Anti-Corruption Compliance in Global Value Chains

One of the biggest obstacles to achieving a democracy that delivers for all citizens is corruption. Improving transparency and fighting corruption is crucial to establishing the rule of law, enhancing business environments, and ensuring that democracy is inclusive. Private sector can be both a participant and victim of corruption. Crucially, it is also the key to addressing this corrosive problem.

CIPE has traditionally worked on curbing the demand for corruption by helping business organizations identify domestic laws, rules, and regulation that are vague, overlapping, or too onerous to comply with. Such complexity leaves excessive room for interpretation by public officials and creates corruption risks – it needs reform. In this project, CIPE has also brought its focus to addressing the supply side of corruption given the growing global movement to make bribery and other forms of corruption unacceptable in international business. Norms such as the United Nations Convention Against Corruption or the Organisation for Economic Co-operation and Development’s Convention on Combating Bribery, and laws such as the U.S. Foreign Corrupt Practices Act and the UK Bribery Act create a strong anti-corruption framework that affects business conduct everywhere.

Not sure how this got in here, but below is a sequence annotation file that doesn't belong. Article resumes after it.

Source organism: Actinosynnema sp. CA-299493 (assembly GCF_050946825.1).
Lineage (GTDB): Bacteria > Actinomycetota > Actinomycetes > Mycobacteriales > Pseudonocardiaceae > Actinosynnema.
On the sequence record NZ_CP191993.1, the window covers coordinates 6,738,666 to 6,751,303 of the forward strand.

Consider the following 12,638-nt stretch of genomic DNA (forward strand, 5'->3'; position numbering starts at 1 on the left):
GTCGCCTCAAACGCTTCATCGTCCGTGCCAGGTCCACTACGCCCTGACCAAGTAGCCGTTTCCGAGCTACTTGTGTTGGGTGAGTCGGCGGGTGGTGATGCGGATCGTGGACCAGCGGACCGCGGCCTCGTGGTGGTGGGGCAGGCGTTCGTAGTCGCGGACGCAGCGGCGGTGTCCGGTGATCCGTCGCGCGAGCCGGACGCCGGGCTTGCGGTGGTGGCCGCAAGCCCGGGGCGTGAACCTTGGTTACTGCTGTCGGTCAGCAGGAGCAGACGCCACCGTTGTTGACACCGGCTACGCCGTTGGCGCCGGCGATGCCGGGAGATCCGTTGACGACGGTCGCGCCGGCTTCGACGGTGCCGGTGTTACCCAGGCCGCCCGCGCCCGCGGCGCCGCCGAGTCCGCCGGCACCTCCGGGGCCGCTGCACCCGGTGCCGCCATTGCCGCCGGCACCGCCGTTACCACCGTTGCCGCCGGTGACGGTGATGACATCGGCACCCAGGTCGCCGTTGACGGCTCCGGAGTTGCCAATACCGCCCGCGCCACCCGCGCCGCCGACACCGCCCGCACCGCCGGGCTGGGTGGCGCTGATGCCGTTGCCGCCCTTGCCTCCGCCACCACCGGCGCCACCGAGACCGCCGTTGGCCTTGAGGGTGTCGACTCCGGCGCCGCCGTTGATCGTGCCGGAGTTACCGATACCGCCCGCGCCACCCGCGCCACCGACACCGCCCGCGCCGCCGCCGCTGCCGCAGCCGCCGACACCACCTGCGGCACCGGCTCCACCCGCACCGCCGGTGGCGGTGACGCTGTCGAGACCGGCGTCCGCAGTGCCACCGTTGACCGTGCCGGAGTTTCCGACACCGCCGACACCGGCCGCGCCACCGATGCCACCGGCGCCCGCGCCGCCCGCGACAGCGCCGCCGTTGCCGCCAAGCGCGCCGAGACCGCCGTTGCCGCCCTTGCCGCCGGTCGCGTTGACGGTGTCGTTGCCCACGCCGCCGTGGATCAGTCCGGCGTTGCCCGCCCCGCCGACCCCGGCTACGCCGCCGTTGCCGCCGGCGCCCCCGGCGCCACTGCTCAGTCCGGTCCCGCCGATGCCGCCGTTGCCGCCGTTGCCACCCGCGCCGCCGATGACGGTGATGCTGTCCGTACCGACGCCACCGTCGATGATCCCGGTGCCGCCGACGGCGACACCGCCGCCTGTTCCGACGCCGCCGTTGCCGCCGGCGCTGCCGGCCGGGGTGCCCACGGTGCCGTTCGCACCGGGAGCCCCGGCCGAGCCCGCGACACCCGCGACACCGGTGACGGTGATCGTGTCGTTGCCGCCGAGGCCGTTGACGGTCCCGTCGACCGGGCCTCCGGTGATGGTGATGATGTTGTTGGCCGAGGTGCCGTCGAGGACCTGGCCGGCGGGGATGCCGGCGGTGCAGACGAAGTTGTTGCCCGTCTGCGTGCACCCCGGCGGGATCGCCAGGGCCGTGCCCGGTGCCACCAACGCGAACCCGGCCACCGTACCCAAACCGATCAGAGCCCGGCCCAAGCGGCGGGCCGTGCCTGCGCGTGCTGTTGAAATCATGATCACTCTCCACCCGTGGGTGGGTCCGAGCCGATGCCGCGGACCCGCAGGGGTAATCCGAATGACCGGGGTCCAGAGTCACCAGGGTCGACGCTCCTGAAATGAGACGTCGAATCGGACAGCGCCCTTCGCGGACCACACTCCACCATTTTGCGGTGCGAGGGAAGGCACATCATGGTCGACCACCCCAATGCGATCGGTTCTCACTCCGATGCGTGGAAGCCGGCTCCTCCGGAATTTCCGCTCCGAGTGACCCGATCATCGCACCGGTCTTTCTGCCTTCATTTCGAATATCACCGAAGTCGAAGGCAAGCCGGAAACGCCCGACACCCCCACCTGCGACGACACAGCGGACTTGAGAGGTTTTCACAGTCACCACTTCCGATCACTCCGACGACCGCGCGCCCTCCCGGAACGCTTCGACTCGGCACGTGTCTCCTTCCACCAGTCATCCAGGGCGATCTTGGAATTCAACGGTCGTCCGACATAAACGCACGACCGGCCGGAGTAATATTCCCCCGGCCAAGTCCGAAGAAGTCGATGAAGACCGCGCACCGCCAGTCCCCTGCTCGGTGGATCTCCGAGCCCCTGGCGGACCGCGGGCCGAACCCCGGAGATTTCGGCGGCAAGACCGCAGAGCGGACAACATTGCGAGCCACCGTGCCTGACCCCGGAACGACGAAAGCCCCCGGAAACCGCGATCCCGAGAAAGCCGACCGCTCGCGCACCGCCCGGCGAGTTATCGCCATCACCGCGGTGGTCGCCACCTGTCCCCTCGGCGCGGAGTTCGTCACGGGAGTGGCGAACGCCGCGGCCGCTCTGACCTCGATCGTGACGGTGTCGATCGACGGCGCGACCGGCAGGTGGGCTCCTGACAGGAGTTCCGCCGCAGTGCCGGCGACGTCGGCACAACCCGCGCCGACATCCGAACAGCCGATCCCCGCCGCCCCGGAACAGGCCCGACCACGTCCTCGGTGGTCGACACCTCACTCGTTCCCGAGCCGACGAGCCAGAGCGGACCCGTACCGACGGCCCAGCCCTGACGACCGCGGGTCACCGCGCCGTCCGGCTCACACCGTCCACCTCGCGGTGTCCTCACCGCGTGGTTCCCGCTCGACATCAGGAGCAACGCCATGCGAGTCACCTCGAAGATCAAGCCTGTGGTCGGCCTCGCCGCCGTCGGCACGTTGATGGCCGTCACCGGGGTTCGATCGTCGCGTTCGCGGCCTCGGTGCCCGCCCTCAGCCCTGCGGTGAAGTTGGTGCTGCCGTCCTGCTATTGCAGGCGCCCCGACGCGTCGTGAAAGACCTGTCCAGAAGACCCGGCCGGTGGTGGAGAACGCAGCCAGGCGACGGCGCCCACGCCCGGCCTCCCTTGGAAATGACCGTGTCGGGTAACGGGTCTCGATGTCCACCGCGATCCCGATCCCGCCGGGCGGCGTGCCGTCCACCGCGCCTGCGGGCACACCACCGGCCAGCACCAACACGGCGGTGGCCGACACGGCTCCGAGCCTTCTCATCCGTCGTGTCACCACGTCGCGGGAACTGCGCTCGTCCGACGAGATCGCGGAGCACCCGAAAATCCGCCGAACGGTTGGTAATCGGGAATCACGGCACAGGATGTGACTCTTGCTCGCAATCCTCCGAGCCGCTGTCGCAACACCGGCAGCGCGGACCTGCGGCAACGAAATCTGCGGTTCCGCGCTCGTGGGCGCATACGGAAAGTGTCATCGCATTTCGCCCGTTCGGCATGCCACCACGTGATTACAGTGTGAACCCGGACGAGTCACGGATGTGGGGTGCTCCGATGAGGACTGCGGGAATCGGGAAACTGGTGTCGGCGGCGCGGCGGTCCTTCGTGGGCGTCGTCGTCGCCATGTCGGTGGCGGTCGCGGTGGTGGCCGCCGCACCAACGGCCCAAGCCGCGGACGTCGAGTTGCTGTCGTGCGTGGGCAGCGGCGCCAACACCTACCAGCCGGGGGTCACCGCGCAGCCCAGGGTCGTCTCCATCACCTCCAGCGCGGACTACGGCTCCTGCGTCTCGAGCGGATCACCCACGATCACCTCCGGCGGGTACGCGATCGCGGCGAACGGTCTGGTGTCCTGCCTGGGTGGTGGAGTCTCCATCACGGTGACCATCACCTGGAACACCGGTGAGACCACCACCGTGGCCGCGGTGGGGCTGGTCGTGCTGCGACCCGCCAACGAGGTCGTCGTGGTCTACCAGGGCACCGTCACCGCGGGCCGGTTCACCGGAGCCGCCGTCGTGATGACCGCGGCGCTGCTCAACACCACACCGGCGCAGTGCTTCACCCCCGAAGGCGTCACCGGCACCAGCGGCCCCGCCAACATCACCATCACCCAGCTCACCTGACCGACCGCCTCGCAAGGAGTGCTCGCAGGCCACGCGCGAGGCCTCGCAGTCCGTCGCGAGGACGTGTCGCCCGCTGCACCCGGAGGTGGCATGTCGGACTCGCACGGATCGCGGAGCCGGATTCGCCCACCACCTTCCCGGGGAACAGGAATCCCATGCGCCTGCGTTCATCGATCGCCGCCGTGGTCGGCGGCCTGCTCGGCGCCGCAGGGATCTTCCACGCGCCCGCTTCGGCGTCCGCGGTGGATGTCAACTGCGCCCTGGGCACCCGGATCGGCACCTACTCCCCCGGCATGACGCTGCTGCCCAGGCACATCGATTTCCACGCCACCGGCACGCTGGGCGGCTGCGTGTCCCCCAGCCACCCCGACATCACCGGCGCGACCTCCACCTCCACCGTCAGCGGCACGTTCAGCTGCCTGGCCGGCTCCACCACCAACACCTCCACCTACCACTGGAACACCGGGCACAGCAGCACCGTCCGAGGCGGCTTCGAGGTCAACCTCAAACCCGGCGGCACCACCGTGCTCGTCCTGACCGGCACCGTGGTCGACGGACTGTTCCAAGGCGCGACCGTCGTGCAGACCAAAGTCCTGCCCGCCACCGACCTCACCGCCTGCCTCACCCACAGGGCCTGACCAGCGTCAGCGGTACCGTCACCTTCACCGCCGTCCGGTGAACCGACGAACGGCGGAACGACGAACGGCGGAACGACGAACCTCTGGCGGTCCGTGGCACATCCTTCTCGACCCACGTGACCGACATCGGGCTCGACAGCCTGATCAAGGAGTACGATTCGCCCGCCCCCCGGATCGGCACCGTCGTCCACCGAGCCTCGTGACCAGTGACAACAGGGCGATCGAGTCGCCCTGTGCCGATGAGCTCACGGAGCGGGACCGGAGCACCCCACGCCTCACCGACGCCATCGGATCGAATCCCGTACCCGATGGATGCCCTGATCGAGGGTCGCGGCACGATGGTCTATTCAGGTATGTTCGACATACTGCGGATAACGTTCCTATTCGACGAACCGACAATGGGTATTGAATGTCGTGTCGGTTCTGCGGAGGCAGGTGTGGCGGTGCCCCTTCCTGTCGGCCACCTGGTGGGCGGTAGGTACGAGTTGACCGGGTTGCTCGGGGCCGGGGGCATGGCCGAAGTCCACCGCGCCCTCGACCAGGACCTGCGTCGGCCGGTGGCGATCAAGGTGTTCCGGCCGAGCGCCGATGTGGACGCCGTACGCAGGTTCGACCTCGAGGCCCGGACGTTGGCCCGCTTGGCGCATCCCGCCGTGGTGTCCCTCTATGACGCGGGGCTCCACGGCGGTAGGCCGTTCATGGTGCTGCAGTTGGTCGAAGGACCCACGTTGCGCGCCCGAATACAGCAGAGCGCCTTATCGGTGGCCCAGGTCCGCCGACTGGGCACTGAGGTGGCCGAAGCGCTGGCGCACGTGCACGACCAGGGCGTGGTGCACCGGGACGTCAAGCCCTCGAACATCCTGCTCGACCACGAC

In today’s world, global value chains stretch across borders and continents, anti-corruption compliance provides a vital competitive advantage. Yet, smaller companies in emerging markets often lack sufficient knowledge and resources to comply with these global norms and become reliable partners for multinational enterprises. CIPE’s key objective has been to help these local firms understand and apply best practices in order to improve governance and business environment in their countries. To that end, CIPE created Anti-Corruption Compliance: A Guide for Mid-Sized Companies in Emerging Markets and publishes Corporate Compliance Trends blog where authors focus on small and medium-sized enterprises, and the role of business associations and chambers of commerce in raising compliance awareness.

Based on these resources, CIPE also developed a comprehensive training curriculum for private sector organizations and businesses around the world. The curriculum has been field-tested in diverse countries such as Kenya, Pakistan, and Ukraine and became a starting point for more extensive country-level work with local partners. To reach new audiences, CIPE also launched an interactive, online anti-corruption training course. Most recently, CIPE began exploring the intersections between anti-corruption compliance and compliance in other key areas such as labor and environment. This integrated approach to educating local businesses on global best practices is currently underway in Indonesia where CIPE works with companies and civil society organizations in the palm oil value chain. By providing actionable tools and training, CIPE helps local companies understand and leverage the business case for strong compliance and ethics.